Health

Psychology Experts on Whether Manifesting Actually Works

Another potential downside to be aware of: If you attempt to manifest something important and things don’t go your way, it can hurt your mental health. “The concern I have with manifesting, or any mental practice that gives us a sense that we can actually control or steer life outcomes if we just try or think hard enough, is that some people will feel as though they didn’t do enough or that they weren’t good enough, and that’s why life handed them a disappointment,” Dr. Ng says. This isn’t a healthy outlook, because there’s so much that’s out of our control, especially in such an uncertain world, and part of mental well-being is finding effective ways to cope with things that we can’t change.

How to manifest something in a practical way

Manifestation might not sit well with you, depending on your situation. And, again, looking into your metaphorical crystal ball and wishing for something to occur probably isn’t going to change your circumstances overnight. But if you’d like to give it a shot, there are some guidelines for trying the practice in a way that can support your mental well-being.

Keep in mind that there’s no exact right way to manifest, so your strategy can be whatever you want it to be, as long as it consistently includes inner reflection (to get clear on what you really want for your future) and practical actions (to help get you there), Bartz says. Some people may do a formal ritual of, say, lighting a candle and speaking a certain intention during a full moon, while others may incorporate these positive intentions into their daily meditation practice. It could even be taking a brief moment while journaling to write out a specific goal you set for yourself. Here are some expert-approved suggestions to get you started.

1. Acknowledge that manifesting isn’t the same as making a wish.

It’s not like blowing out the candles on your birthday cake. “Instead of thinking about manifesting as a form of magic, think of it as a practice of becoming aware of where your attention is going, noticing the nature and quality of your thoughts, and recognizing the power you have over your own internal experience and actions,” Dr. Fournier says. Going back to the healthy relationship example, this might look like being intentional about putting yourself out there by joining a group (anything from a book club to a softball league) where you could meet new people, rather than simply wishing and waiting for a significant other to one day show up at your doorstep. Being mindful of what your intentions are—and how you’ll get there—is a small way to make significant changes in your life, she adds.

2. Try speaking your goal out loud.

Speaking your goal out loud, even if it’s just a whisper to yourself (maybe every morning when you wake up), is one way to keep you focused on it and to ensure that it’s congruent with your self-reflection. For example, if you’re trying to manifest getting back together with a toxic ex, saying it out loud may be the gut check you need to realize that intention isn’t in line with your true desire to be in a loving relationship.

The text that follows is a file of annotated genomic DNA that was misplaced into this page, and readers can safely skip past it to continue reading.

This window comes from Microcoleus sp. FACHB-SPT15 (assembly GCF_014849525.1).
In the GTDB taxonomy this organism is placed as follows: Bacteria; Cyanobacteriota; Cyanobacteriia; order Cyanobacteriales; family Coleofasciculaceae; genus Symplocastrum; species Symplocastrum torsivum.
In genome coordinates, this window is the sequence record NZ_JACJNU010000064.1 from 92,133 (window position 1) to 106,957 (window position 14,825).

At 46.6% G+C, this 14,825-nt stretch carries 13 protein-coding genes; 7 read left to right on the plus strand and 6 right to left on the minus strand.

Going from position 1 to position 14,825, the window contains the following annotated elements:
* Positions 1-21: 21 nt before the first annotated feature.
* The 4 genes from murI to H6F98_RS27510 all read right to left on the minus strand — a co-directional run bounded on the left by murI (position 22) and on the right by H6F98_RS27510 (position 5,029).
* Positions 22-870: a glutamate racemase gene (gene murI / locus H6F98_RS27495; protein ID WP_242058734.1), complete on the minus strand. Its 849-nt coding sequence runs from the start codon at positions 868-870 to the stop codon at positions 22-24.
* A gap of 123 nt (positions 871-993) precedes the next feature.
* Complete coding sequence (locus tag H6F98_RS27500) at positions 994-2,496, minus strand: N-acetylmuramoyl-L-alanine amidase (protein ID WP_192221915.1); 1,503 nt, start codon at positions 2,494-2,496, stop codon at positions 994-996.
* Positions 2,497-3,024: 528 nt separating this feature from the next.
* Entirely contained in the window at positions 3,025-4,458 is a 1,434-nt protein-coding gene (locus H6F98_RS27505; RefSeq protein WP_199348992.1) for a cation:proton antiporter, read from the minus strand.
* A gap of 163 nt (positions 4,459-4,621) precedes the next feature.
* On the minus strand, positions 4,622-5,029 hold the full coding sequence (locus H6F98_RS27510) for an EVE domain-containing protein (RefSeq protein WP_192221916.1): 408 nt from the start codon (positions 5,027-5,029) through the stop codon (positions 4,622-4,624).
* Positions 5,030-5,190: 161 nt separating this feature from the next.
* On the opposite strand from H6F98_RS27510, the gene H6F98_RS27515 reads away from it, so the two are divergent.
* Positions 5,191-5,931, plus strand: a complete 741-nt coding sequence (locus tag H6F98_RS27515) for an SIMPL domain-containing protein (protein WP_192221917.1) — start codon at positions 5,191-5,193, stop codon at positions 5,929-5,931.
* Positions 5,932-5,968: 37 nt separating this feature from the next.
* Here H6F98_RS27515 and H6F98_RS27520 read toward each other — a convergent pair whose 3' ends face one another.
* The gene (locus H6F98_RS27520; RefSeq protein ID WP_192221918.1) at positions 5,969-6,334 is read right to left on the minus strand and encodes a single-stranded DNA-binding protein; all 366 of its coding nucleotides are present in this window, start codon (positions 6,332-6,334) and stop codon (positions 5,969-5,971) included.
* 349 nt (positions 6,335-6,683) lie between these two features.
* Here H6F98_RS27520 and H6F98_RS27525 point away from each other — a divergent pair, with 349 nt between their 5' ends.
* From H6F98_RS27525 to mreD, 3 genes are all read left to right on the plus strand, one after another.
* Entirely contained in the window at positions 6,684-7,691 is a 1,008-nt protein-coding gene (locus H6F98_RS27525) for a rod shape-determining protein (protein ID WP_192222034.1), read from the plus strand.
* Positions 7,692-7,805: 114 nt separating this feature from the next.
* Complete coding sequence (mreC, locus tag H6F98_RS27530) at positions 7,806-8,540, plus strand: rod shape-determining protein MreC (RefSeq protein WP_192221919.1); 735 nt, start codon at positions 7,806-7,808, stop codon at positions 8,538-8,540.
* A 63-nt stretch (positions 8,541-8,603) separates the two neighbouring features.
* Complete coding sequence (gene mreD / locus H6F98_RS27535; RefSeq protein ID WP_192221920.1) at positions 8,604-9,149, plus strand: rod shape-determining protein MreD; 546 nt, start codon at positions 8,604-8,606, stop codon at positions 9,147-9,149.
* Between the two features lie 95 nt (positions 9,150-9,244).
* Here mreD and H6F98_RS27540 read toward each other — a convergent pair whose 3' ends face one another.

3. Write out your intention or set up calendar reminders.

The goals or milestones you’re hoping to reach should be top-of-mind, just like your to-do list and events on your calendar. Maybe this means you put your goals down on paper, either on a Post-it where you can see it daily, or in a journal if you want more privacy, Dr. Fournier suggests. You can also set calendar reminders (weekly, say) to prompt you to check in with your vision for even just 10 minutes—to think about the actions you’ve taken (or haven’t taken) toward achieving your goal, as a form of accountability. “Effective manifestation relies on us keeping the intention and vision consistently in focus so that we can align ourselves with it in our thoughts, emotions, and actions,” she reiterates.

4. Consider making it a meditation ritual.

Manifesting can be a spiritual practice on its own, if you choose to use it that way, but you can also incorporate it into a regular mindfulness practice. “Some people like to meditate and envision how they would be feeling after they’ve achieved their goal,” Bartz says. That’s one way of focusing your positive energy toward the reality you’re hoping for and the steps it’ll take to get there. (Here’s how to meditate if you have no idea where to start.)

She also recommends writing your goal on a candle (on the jar) in permanent marker—or simply thinking of a candle as a visual symbol of your goal—and lighting it every day as part of a morning meditation ritual. Will the candle magically burn all of your student debt to the ground or make your soulmate slide into your DMs? Maybe; maybe (probably) not. But, again, by keeping your goal at the forefront of your mind, you might be more likely to focus your thoughts and actions toward achieving it. (And at the very least, candles create a chill vibe.)

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